A post-Roe Tennessee threatens patients and hamstrings physicians
Three women hold signs at a May 3 protest in Nashville over a leaked U.S. Supreme Court document indicating the court may roll back Roe v. Wade. (Photo: John Partipilo)
The days of safe and legal abortion are limited in Tennessee.
Our state has a “trigger ban” on abortion, scheduled to go into effect when the Supreme Court ruling on Dobbs v. Jackson becomes final and Roe v. Wade is overturned. When this happens, it means that emgergency physicians like me will no longer be able to refer my patients who need an abortion to a facility where they can obtain one safely within our state.
The only exception for the new abortion ban in Tennessee would be for the “life of the mother,” a term deliberately vague enough to give many doctors and healthcare workers pause. What does the “life of the mother” exception really mean? How threatened must someone’s life be before we can intervene and help them medically?
Take ectopic pregnancies. In an ectopic pregnancy, a fertilized egg implants itself outside the uterus, typically in the fallopian tubes or an ovary, but occasionally into other sites in the abdominal cavity. I’ve seen a case report of an ectopic pregnancy in someone’s liver.
These pregnancies are not viable. Contrary to the belief of some politicians, there is no medical way to salvage them or reimplant them into the uterus. Eventually, an ectopic pregnancy will grow large enough to rupture the organ in which it is growing and cause the patient to hemorrhage.
In current practice, if I diagnose an ectopic pregnancy in my emergency department, I call my obstetric/gynecology colleague and we discuss the case. If the patient is not too far along in the pregnancy and there are no signs of rupture, we treat the patient with a medical abortion. The patient takes a pill called methotrexate and follows up in the clinic for a repeat ultrasound and check of her hormone levels. If there is cardiac activity on ultrasound, hormone levels are high, the ectopic pregnancy is large or there are any signs of rupture, the Ob/Gyn physician takes the patient for an operation to remove the ectopic pregnancy, thus aborting the nonviable fetus.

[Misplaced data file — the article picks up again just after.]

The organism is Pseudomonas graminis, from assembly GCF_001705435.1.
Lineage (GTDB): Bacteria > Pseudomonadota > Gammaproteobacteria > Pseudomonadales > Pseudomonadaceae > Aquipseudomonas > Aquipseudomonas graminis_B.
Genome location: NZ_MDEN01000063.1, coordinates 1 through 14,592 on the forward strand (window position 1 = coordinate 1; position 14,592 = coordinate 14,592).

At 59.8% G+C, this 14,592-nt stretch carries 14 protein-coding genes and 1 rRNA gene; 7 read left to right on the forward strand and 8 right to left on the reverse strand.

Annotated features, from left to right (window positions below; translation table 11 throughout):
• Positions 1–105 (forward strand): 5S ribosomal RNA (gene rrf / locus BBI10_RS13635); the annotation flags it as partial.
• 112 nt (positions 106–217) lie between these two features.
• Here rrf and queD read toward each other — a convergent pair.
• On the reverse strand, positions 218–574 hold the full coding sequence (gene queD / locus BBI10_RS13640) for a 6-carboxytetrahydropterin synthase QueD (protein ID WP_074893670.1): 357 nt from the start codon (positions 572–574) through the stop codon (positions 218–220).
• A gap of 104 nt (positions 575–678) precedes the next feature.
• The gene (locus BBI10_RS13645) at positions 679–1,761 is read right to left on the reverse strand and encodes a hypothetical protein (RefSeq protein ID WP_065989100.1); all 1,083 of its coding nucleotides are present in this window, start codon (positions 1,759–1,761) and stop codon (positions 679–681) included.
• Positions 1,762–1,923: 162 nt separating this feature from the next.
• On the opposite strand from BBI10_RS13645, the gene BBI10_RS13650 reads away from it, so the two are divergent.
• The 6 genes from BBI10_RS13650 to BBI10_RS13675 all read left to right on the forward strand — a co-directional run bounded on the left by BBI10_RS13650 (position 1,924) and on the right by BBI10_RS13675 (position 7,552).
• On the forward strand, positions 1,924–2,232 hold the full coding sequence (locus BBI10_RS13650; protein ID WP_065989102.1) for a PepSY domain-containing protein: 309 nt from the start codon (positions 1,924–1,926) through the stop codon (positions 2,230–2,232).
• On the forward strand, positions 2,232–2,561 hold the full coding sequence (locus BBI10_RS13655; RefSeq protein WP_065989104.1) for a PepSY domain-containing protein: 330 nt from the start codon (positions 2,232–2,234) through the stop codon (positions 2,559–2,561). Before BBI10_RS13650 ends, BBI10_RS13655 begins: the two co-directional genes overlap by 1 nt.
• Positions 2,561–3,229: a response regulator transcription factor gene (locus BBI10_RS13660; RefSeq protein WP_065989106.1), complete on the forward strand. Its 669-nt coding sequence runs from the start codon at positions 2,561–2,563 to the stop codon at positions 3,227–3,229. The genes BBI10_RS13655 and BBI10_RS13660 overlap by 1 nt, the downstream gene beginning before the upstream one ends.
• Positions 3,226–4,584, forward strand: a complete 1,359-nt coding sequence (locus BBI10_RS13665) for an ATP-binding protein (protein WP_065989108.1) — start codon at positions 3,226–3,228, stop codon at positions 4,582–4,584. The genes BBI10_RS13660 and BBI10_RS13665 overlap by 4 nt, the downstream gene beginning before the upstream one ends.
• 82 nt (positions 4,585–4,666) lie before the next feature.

In a post-Roe state where abortion is illegal from the moment of conception with only “life of the mother” exceptions, a physician may hesitate to act until the patient is hemorrhaging and their life is at risk. But we know from years of scientific study that treating ectopic pregnancies prior to rupture leads to better outcomes and fewer deaths. I worry that the vaguely-worded abortion laws about to take effect in Tennessee will cause women to suffer and die as a result.
Another case would be that of a pregnant patient who goes into labor before the fetus is viable, or before 24 weeks.The first step is an ultrasound, done in the emergency department, before the patient is admitted to the labor and delivery ward and my OB colleague takes over treatment. The treatment involves trying to stop the labor with medications. If that is unsuccessful and the patient’s water breaks, then an abortion is necessary to save the mother’s life.
There have been several cases around the world where patients have not been given abortions when they’ve gone into preterm labor with nonviable fetuses because of anti-abortion laws. These patients have become septic from severe infections allowed to fester in their wombs and spread throughout their bodies until they go into multi-system organ failure and die.
I know other emergency and OB/Gyn physicians who are incredibly concerned about these two scenarios and countless others. What will the OB physicians who specialize in high risk pregnancies do when their high risk patients suffer? How will in-vitro fertilization be affected by the new laws?
And where is that line where a patient’s life is so at risk that doctors are allowed to do their jobs?
If I, an emergency physician, don’t know the answer to these questions, you can bet most other doctors in our state don’t either. What I do know is our patients will suffer and some will die.
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Dr. Katrina Green